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Sleep disordered breathing (SDB) describes a group of disorders characterised by:
An apnea is when a patient stops breathing for 10 seconds or more, and they wake up just enough to take a breath.
A hypopnea is when a patient doesn't stop breathing, but the patient's breathing becomes shallow (i.e., at least a 30% decrease in airflow) for 10 seconds or more, with an associated oxygen desaturation or arousal.
Either way, sleep disordered breathing disrupts the patient's sleep pattern, night after night, which not only makes the patient tired and exhausted the next day, but may also put excessive strain on the their nervous system and major organs.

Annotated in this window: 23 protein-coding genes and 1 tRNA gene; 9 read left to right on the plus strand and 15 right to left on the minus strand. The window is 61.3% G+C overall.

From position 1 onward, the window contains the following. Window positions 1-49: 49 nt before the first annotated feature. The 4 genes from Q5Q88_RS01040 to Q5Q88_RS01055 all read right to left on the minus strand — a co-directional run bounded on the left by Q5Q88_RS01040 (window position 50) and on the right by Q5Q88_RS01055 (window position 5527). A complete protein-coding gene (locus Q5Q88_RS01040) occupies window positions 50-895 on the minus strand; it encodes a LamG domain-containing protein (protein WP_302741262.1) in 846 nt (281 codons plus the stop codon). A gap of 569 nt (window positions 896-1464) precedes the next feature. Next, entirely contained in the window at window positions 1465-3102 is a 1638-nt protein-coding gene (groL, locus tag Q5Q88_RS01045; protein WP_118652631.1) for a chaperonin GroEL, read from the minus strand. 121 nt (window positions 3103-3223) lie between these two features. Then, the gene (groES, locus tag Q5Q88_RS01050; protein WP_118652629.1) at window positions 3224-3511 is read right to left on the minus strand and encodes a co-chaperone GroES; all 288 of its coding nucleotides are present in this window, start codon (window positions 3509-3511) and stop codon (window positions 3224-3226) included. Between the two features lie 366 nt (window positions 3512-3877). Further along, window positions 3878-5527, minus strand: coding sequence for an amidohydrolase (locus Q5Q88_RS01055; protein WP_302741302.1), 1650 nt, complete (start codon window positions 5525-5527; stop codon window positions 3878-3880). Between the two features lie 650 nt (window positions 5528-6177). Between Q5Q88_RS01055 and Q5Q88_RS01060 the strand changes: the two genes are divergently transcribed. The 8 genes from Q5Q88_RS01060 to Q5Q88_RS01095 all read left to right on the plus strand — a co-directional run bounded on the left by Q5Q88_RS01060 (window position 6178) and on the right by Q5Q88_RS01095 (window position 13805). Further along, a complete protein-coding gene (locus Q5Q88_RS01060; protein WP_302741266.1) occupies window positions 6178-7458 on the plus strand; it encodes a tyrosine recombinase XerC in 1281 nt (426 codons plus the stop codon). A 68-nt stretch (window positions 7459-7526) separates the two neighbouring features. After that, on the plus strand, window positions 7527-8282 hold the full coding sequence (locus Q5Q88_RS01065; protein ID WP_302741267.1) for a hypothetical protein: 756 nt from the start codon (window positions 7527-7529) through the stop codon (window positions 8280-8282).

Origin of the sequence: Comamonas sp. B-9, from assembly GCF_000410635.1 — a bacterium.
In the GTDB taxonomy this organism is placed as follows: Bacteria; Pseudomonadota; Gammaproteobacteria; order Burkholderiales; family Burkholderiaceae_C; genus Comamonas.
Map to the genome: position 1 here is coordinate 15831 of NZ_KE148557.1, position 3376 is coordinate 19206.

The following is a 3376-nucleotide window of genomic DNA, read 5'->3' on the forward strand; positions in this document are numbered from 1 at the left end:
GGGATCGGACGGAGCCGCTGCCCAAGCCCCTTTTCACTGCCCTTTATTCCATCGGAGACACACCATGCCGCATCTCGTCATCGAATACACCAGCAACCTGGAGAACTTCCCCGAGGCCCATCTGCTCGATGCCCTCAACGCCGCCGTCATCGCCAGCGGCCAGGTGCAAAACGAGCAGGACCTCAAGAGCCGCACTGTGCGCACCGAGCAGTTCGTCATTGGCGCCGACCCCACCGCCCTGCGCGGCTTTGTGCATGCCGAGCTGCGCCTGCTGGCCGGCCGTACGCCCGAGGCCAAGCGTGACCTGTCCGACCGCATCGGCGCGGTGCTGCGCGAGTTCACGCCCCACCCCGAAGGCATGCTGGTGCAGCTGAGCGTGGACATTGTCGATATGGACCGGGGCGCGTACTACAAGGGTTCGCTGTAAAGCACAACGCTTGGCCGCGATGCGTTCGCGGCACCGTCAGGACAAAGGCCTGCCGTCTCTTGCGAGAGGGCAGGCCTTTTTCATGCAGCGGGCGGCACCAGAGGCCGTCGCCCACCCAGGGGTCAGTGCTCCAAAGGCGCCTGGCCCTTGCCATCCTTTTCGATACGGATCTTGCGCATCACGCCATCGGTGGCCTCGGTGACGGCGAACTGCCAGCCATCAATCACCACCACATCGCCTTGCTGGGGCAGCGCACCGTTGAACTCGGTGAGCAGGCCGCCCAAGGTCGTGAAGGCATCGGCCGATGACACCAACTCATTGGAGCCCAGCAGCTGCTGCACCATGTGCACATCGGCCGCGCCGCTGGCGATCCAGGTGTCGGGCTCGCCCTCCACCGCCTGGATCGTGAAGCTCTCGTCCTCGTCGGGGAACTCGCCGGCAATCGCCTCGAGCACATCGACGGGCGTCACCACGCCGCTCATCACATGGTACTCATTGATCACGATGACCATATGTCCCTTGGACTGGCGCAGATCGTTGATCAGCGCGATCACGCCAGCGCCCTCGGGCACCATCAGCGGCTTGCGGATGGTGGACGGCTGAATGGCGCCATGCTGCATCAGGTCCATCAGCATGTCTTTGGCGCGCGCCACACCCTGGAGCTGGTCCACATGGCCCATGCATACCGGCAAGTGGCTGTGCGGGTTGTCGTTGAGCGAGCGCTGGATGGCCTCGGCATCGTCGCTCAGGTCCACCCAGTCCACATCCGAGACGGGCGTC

The first sign of a sleep disorder is snoring, even though many patients won’t identify that as a sign of something more serious. There are other common symptoms too.
There are three main types of sleep-disordered breathing which are manifested in sleep apnea. Discovering the specific differences between them can help you recognise how best to treat your patients.
Adherence to therapy can be the biggest challenge for patients with sleep apnea. Comfortable equipment, proper replacement, follow-up and education are critical to helping patients adapt to and stay on therapy.